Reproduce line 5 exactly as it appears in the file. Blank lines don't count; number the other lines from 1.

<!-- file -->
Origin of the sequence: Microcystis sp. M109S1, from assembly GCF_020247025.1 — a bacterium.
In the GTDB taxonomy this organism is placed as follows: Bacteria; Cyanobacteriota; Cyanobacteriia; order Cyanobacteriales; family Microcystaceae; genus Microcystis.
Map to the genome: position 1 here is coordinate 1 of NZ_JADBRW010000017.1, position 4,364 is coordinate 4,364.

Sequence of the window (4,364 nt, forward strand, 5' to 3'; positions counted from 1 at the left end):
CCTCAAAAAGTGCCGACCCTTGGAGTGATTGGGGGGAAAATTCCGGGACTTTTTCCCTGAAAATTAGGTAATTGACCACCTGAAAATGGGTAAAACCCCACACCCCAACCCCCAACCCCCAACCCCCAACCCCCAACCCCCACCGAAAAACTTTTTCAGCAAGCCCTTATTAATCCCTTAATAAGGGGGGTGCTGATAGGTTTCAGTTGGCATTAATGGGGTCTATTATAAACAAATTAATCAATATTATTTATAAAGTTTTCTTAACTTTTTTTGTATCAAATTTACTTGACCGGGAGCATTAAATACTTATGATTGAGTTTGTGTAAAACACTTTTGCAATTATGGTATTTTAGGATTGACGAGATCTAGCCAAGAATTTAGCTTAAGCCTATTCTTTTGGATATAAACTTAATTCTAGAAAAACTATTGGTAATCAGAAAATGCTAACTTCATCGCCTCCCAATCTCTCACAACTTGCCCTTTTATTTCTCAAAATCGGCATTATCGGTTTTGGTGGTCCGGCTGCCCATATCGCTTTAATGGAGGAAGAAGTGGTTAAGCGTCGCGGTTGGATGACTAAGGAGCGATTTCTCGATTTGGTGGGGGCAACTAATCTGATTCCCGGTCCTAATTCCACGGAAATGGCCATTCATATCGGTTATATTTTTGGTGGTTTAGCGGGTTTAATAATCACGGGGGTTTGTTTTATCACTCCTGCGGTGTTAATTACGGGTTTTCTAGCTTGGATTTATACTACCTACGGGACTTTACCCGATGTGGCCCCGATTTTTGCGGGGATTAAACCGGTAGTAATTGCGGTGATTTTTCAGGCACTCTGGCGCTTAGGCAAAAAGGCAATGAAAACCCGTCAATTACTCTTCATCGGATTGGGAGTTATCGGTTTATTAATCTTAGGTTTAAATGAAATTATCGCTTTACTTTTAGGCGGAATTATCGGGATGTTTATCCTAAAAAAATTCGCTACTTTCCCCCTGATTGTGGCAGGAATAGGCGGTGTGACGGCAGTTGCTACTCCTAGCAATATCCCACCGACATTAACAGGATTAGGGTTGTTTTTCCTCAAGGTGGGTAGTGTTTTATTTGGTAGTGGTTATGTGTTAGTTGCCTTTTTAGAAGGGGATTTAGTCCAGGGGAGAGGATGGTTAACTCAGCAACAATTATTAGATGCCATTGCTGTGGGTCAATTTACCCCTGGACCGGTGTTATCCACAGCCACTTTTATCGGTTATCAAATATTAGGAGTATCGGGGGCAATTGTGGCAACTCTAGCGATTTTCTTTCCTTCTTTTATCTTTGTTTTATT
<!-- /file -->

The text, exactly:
CCTCAAAAAGTGCCGACCCTTGGAGTGATTGGGGGGAAAATTCCGGGACTTTTTCCCTGAAAATTAGGTAATTGACCACCTGAAAATGGGTAAAACCCCACACCCCAACCCCCAACCCCCAACCCCCAACCCCCAACCCCCACCGAAAAACTTTTTCAGCAAGCCCTTATTAATCCCTTAATAAGGGGGGTGCTGATAGGTTTCAGTTGGCATTAATGGGGTCTATTATAAACAAATTAATCAATATTATTTATAAAGTTTTCTTAACTTTTTTTGTATCAAATTTACTTGACCGGGAGCATTAAATACTTATGATTGAGTTTGTGTAAAACACTTTTGCAATTATGGTATTTTAGGATTGACGAGATCTAGCCAAGAATTTAGCTTAAGCCTATTCTTTTGGATATAAACTTAATTCTAGAAAAACTATTGGTAATCAGAAAATGCTAACTTCATCGCCTCCCAATCTCTCACAACTTGCCCTTTTATTTCTCAAAATCGGCATTATCGGTTTTGGTGGTCCGGCTGCCCATATCGCTTTAATGGAGGAAGAAGTGGTTAAGCGTCGCGGTTGGATGACTAAGGAGCGATTTCTCGATTTGGTGGGGGCAACTAATCTGATTCCCGGTCCTAATTCCACGGAAATGGCCATTCATATCGGTTATATTTTTGGTGGTTTAGCGGGTTTAATAATCACGGGGGTTTGTTTTATCACTCCTGCGGTGTTAATTACGGGTTTTCTAGCTTGGATTTATACTACCTACGGGACTTTACCCGATGTGGCCCCGATTTTTGCGGGGATTAAACCGGTAGTAATTGCGGTGATTTTTCAGGCACTCTGGCGCTTAGGCAAAAAGGCAATGAAAACCCGTCAATTACTCTTCATCGGATTGGGAGTTATCGGTTTATTAATCTTAGGTTTAAATGAAATTATCGCTTTACTTTTAGGCGGAATTATCGGGATGTTTATCCTAAAAAAATTCGCTACTTTCCCCCTGATTGTGGCAGGAATAGGCGGTGTGACGGCAGTTGCTACTCCTAGCAATATCCCACCGACATTAACAGGATTAGGGTTGTTTTTCCTCAAGGTGGGTAGTGTTTTATTTGGTAGTGGTTATGTGTTAGTTGCCTTTTTAGAAGGGGATTTAGTCCAGGGGAGAGGATGGTTAACTCAGCAACAATTATTAGATGCCATTGCTGTGGGTCAATTTACCCCTGGACCGGTGTTATCCACAGCCACTTTTATCGGTTATCAAATATTAGGAGTATCGGGGGCAATTGTGGCAACTCTAGCGATTTTCTTTCCTTCTTTTATCTTTGTTTTATT